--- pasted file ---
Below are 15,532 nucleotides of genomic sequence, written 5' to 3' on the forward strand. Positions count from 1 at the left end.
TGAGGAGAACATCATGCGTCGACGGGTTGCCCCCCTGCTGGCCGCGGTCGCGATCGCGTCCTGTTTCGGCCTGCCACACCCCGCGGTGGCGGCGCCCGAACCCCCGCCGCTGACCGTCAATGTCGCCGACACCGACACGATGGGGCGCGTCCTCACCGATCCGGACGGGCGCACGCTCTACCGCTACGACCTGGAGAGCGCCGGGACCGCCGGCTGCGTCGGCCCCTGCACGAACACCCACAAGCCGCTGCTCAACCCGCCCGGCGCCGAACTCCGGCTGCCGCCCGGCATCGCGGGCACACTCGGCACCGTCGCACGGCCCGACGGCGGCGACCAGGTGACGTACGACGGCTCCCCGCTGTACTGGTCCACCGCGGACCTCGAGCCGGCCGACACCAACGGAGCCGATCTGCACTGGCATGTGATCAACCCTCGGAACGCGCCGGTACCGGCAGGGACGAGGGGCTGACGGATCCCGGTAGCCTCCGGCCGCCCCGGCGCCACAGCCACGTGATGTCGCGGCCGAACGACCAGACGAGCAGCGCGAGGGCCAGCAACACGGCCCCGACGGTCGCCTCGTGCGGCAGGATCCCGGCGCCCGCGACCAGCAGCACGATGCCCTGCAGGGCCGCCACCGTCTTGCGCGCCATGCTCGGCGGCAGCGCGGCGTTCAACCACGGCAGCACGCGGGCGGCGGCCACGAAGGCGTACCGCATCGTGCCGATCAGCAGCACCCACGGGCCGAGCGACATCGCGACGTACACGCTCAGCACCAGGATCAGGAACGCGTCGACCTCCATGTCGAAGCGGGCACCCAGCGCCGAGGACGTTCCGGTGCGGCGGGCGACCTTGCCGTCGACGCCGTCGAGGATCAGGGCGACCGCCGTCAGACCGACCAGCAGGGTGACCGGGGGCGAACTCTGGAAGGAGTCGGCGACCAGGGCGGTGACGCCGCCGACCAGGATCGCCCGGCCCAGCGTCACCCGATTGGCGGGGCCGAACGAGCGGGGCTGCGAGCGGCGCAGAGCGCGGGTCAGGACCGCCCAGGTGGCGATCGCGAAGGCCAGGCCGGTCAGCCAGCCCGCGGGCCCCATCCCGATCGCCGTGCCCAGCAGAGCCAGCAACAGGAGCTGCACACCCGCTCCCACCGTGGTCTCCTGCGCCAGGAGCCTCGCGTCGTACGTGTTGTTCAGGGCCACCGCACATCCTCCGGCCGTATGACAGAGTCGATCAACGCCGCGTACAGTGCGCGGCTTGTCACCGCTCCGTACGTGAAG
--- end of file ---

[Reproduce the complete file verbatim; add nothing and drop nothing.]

Below are 15,532 nucleotides of genomic sequence, written 5' to 3' on the forward strand. Positions count from 1 at the left end.
TGAGGAGAACATCATGCGTCGACGGGTTGCCCCCCTGCTGGCCGCGGTCGCGATCGCGTCCTGTTTCGGCCTGCCACACCCCGCGGTGGCGGCGCCCGAACCCCCGCCGCTGACCGTCAATGTCGCCGACACCGACACGATGGGGCGCGTCCTCACCGATCCGGACGGGCGCACGCTCTACCGCTACGACCTGGAGAGCGCCGGGACCGCCGGCTGCGTCGGCCCCTGCACGAACACCCACAAGCCGCTGCTCAACCCGCCCGGCGCCGAACTCCGGCTGCCGCCCGGCATCGCGGGCACACTCGGCACCGTCGCACGGCCCGACGGCGGCGACCAGGTGACGTACGACGGCTCCCCGCTGTACTGGTCCACCGCGGACCTCGAGCCGGCCGACACCAACGGAGCCGATCTGCACTGGCATGTGATCAACCCTCGGAACGCGCCGGTACCGGCAGGGACGAGGGGCTGACGGATCCCGGTAGCCTCCGGCCGCCCCGGCGCCACAGCCACGTGATGTCGCGGCCGAACGACCAGACGAGCAGCGCGAGGGCCAGCAACACGGCCCCGACGGTCGCCTCGTGCGGCAGGATCCCGGCGCCCGCGACCAGCAGCACGATGCCCTGCAGGGCCGCCACCGTCTTGCGCGCCATGCTCGGCGGCAGCGCGGCGTTCAACCACGGCAGCACGCGGGCGGCGGCCACGAAGGCGTACCGCATCGTGCCGATCAGCAGCACCCACGGGCCGAGCGACATCGCGACGTACACGCTCAGCACCAGGATCAGGAACGCGTCGACCTCCATGTCGAAGCGGGCACCCAGCGCCGAGGACGTTCCGGTGCGGCGGGCGACCTTGCCGTCGACGCCGTCGAGGATCAGGGCGACCGCCGTCAGACCGACCAGCAGGGTGACCGGGGGCGAACTCTGGAAGGAGTCGGCGACCAGGGCGGTGACGCCGCCGACCAGGATCGCCCGGCCCAGCGTCACCCGATTGGCGGGGCCGAACGAGCGGGGCTGCGAGCGGCGCAGAGCGCGGGTCAGGACCGCCCAGGTGGCGATCGCGAAGGCCAGGCCGGTCAGCCAGCCCGCGGGCCCCATCCCGATCGCCGTGCCCAGCAGAGCCAGCAACAGGAGCTGCACACCCGCTCCCACCGTGGTCTCCTGCGCCAGGAGCCTCGCGTCGTACGTGTTGTTCAGGGCCACCGCACATCCTCCGGCCGTATGACAGAGTCGATCAACGCCGCGTACAGTGCGCGGCTTGTCACCGCTCCGTACGTGAAG